Conservatives Have Their Work Cut Out for Themselves in Wisconsin Supreme Court Election

Supreme Court Justice candidate Daniel Kelly emerged victorious from Tuesday’s primary election, but the conservative finished a distant second to his opponent, far left Milwaukee County Judge Janet Protasiewicz.

While Kelly and fellow conservative candidate, Waukesha County Judge Jennifer Dorow, divided up the right side vote (24 percent and 22 percent, respectively), Protasiewicz grabbed 46.5 percent on her own.

Add liberal Dane County Judge Everett Mitchell’s 7.5 percent to the vote tally, and the numbers scream one clear point: Conservatives have their work cut out for themselves in the April general election.

The two liberal candidates for the court took in a combined 54 percent of the primary vote, while the two conservative candidates secured roughly 46 percent of the ballot.

Conservatives are worried.

“We have six weeks to get every national conservative involved in this or else everything conservatives built in Wisconsin during the @ScottWalkerera comes crashing down instantly,” tweeted conservative talk show host Dan O’Donnell.

Kelly’s cause won’t be helped by Dorow backers still smarting from what they saw as Kelly’s unfair attacks on his fellow conservative candidates conservative credentials. Liberals relished what they painted as a bruising feud. Conservative voters will have to heal and unite quickly if they have any chance of winning the critical Supreme Court seat.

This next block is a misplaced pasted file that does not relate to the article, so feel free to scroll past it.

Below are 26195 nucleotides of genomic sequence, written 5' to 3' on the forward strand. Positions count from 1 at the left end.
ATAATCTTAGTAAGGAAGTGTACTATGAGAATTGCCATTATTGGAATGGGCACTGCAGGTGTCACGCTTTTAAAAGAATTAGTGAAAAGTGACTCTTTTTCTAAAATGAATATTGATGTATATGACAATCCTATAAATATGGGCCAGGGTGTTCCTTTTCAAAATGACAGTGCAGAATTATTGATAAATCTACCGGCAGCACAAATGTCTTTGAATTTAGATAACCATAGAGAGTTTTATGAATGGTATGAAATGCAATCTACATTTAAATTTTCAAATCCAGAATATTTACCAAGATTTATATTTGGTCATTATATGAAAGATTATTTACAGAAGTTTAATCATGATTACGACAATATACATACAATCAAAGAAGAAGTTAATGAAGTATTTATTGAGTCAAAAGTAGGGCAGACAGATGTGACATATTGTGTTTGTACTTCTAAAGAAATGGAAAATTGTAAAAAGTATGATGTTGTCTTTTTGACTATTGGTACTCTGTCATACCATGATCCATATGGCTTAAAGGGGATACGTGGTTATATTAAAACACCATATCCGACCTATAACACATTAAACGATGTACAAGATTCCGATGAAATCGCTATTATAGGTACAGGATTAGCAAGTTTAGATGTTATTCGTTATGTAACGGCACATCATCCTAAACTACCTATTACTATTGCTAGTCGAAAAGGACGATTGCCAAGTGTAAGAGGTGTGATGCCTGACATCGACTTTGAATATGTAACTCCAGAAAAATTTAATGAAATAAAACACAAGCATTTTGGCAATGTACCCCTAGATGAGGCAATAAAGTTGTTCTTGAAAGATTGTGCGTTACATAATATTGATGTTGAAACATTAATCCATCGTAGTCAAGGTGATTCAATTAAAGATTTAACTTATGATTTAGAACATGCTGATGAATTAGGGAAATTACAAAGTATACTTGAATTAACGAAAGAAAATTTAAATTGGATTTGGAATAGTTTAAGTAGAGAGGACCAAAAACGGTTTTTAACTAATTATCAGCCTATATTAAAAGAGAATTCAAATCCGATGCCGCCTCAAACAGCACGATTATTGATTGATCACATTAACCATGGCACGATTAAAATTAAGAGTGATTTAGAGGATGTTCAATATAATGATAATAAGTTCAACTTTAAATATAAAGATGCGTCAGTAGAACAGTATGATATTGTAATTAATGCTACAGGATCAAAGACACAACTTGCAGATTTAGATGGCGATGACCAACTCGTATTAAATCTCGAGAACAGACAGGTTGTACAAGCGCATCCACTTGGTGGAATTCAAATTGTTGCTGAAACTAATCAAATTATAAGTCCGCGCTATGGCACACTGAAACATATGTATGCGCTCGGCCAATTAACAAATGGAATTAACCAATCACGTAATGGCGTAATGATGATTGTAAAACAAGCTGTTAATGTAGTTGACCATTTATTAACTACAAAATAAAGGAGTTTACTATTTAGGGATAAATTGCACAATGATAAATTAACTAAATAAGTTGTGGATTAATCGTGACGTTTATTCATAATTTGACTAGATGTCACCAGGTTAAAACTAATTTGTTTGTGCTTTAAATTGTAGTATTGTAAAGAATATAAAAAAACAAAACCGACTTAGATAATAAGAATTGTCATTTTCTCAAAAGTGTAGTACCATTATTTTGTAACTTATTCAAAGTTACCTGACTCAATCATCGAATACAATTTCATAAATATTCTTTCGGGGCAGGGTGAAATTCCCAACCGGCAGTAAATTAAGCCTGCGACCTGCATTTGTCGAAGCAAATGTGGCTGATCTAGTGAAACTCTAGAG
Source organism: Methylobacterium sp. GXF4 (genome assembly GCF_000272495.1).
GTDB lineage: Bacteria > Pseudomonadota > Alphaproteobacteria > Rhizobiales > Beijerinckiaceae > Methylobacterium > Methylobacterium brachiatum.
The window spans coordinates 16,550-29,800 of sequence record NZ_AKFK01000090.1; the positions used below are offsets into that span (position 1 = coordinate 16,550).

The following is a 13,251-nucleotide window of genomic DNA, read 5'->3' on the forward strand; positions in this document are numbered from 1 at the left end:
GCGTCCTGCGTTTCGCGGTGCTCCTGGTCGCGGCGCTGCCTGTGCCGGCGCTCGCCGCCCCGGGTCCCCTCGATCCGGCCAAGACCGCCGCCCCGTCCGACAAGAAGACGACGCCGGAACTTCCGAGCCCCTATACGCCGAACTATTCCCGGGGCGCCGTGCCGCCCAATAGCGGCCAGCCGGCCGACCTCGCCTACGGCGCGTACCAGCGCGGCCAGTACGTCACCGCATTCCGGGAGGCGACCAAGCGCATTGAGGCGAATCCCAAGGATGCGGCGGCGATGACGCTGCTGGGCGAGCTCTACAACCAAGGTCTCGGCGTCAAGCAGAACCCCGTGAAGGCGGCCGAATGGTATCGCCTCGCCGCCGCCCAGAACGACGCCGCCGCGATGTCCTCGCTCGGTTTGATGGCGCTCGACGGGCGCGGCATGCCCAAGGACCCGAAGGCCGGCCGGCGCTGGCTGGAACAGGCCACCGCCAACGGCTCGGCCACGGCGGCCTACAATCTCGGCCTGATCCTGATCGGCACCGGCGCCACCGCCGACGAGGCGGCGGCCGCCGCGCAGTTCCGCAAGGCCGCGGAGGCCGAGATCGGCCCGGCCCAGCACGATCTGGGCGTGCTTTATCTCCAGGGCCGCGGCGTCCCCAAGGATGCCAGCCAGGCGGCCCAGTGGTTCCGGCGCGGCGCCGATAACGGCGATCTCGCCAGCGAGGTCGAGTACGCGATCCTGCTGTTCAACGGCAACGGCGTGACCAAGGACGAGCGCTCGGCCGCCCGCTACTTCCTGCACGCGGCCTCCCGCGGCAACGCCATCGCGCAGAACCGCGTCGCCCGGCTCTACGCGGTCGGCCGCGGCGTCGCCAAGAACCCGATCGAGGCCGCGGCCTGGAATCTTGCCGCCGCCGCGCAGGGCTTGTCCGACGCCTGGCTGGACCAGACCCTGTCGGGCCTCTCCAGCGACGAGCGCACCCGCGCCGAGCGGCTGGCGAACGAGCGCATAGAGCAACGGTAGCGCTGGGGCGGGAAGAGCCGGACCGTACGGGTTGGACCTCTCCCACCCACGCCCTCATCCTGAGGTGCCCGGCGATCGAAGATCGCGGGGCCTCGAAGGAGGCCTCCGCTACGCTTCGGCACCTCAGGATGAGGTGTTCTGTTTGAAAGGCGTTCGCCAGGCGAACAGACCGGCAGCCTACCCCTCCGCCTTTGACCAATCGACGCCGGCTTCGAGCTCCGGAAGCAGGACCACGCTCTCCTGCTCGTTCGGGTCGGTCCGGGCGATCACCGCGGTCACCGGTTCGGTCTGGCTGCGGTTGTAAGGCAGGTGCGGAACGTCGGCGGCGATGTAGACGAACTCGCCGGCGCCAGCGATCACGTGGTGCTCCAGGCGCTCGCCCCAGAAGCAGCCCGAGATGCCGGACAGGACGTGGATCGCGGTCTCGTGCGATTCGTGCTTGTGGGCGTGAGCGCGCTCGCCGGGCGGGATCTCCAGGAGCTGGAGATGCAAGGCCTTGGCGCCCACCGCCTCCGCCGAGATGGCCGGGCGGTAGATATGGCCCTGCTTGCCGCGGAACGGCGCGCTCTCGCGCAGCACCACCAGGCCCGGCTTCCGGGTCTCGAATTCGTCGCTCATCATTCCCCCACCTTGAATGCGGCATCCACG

“Conservative candidates and their supporters need to come together after tomorrow night. Like at 8:00 pm,” Wisconsin GOP chairman Brian Schimming tweeted on election night.

Big Money

The primary voting numbers are cause for worry. The money may be a bigger concern.

Protasiewicz took in nearly $2.2 million in campaign donations — much of it from big money, left-wing interests pre-primary. That hefty contribution haul is expected to explode now that Protasiewicz is officially the left’s anointed. Kelly, by comparison, had raised about $467,000 in donations. But outside groups thus far have spent some $2.59 million supporting Kelly, according to a new report by the liberal Wisconsin Democracy Campaign.

All together, special interest groups have dumped $5.6 million into the Supreme Court election, already breaking the previous record $5.03 million set in the 2020 Wisconsin. Liberal PAC A Better Wisconsin Together Political Fund spent $2.15 million in opposing Dorow. Fair Courts America, funded by conservative billionaire businessman Richard Uihlein, laid out $2.37 million backing Kelly.

The race is on target to be the most expensive judicial election in U.S. history.

Much is at stake.

Abortion ‘Morning, Noon and Night’

The nationally watched election will determine whether conservatives or liberals control Wisconsin’s high court. Conservatives currently hold a narrow 4-3 majority, with long-time Supreme Court Justice Patience Roggensack set to retire this summer. Either Kelly or Protasiewicz will take Roggensack’s seat.

Wisconsin and national liberals have made the race a life and death struggle. There certainly are a lot of lives on the line. Protasiewicz, a full-throated supporter of abortion, is seen by the left as the savior of abortion-on-demand in a state with a law that prohibits abortion in all but rare cases. That law, dating back to the beginning of Wisconsin statehood, sprang back to life following the U.S. Supreme Court’s ruling last summer overturning Roe v. Wade.

“It’s going to be abortion morning, noon and night,” State Senator Kelda Roys (D-Madison was quoted in a New York Times piece about the importance of the abortion issue in Wisconsin’s Supreme Court race. The Times proclaimed the election “carries bigger policy stakes than any other contest in America in 2023.”